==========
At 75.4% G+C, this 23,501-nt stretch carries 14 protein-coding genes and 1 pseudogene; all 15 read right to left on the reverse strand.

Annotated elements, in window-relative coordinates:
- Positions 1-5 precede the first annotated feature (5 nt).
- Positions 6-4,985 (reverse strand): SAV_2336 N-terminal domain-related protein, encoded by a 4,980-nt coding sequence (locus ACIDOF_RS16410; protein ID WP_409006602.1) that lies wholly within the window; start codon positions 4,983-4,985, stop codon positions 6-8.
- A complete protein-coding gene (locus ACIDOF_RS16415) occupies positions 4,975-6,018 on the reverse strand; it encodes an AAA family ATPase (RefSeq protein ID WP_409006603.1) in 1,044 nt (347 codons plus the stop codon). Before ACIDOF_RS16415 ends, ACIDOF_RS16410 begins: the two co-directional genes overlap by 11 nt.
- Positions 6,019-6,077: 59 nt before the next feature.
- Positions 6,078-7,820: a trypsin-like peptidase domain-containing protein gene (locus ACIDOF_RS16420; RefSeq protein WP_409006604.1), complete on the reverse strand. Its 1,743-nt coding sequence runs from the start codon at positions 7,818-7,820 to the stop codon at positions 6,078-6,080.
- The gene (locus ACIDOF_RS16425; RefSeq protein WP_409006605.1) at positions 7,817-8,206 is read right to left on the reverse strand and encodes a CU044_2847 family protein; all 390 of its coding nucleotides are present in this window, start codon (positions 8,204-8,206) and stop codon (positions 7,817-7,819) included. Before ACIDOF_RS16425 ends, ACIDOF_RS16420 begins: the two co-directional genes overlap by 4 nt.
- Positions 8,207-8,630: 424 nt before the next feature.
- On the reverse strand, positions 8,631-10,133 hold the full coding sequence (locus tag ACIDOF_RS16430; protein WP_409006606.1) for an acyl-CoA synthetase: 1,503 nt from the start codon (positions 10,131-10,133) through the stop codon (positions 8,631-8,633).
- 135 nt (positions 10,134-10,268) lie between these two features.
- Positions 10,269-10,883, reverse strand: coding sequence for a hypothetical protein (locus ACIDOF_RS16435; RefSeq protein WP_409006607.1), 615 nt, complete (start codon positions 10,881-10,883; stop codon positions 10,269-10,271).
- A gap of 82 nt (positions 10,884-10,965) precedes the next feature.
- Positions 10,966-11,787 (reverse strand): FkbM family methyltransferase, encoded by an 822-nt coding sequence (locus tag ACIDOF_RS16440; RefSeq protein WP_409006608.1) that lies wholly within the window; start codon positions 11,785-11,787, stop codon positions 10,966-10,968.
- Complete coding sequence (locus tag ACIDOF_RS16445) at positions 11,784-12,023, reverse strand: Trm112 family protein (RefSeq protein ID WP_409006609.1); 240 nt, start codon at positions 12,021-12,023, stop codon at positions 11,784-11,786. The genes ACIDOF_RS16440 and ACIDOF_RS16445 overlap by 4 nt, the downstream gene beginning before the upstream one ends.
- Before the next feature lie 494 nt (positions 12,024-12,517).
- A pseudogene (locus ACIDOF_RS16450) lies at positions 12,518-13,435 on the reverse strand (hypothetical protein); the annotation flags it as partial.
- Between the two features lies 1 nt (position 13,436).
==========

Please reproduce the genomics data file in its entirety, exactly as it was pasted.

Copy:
At 75.4% G+C, this 23,501-nt stretch carries 14 protein-coding genes and 1 pseudogene; all 15 read right to left on the reverse strand.

Annotated elements, in window-relative coordinates:
- Positions 1-5 precede the first annotated feature (5 nt).
- Positions 6-4,985 (reverse strand): SAV_2336 N-terminal domain-related protein, encoded by a 4,980-nt coding sequence (locus ACIDOF_RS16410; protein ID WP_409006602.1) that lies wholly within the window; start codon positions 4,983-4,985, stop codon positions 6-8.
- A complete protein-coding gene (locus ACIDOF_RS16415) occupies positions 4,975-6,018 on the reverse strand; it encodes an AAA family ATPase (RefSeq protein ID WP_409006603.1) in 1,044 nt (347 codons plus the stop codon). Before ACIDOF_RS16415 ends, ACIDOF_RS16410 begins: the two co-directional genes overlap by 11 nt.
- Positions 6,019-6,077: 59 nt before the next feature.
- Positions 6,078-7,820: a trypsin-like peptidase domain-containing protein gene (locus ACIDOF_RS16420; RefSeq protein WP_409006604.1), complete on the reverse strand. Its 1,743-nt coding sequence runs from the start codon at positions 7,818-7,820 to the stop codon at positions 6,078-6,080.
- The gene (locus ACIDOF_RS16425; RefSeq protein WP_409006605.1) at positions 7,817-8,206 is read right to left on the reverse strand and encodes a CU044_2847 family protein; all 390 of its coding nucleotides are present in this window, start codon (positions 8,204-8,206) and stop codon (positions 7,817-7,819) included. Before ACIDOF_RS16425 ends, ACIDOF_RS16420 begins: the two co-directional genes overlap by 4 nt.
- Positions 8,207-8,630: 424 nt before the next feature.
- On the reverse strand, positions 8,631-10,133 hold the full coding sequence (locus tag ACIDOF_RS16430; protein WP_409006606.1) for an acyl-CoA synthetase: 1,503 nt from the start codon (positions 10,131-10,133) through the stop codon (positions 8,631-8,633).
- 135 nt (positions 10,134-10,268) lie between these two features.
- Positions 10,269-10,883, reverse strand: coding sequence for a hypothetical protein (locus ACIDOF_RS16435; RefSeq protein WP_409006607.1), 615 nt, complete (start codon positions 10,881-10,883; stop codon positions 10,269-10,271).
- A gap of 82 nt (positions 10,884-10,965) precedes the next feature.
- Positions 10,966-11,787 (reverse strand): FkbM family methyltransferase, encoded by an 822-nt coding sequence (locus tag ACIDOF_RS16440; RefSeq protein WP_409006608.1) that lies wholly within the window; start codon positions 11,785-11,787, stop codon positions 10,966-10,968.
- Complete coding sequence (locus tag ACIDOF_RS16445) at positions 11,784-12,023, reverse strand: Trm112 family protein (RefSeq protein ID WP_409006609.1); 240 nt, start codon at positions 12,021-12,023, stop codon at positions 11,784-11,786. The genes ACIDOF_RS16440 and ACIDOF_RS16445 overlap by 4 nt, the downstream gene beginning before the upstream one ends.
- Before the next feature lie 494 nt (positions 12,024-12,517).
- A pseudogene (locus ACIDOF_RS16450) lies at positions 12,518-13,435 on the reverse strand (hypothetical protein); the annotation flags it as partial.
- Between the two features lies 1 nt (position 13,436).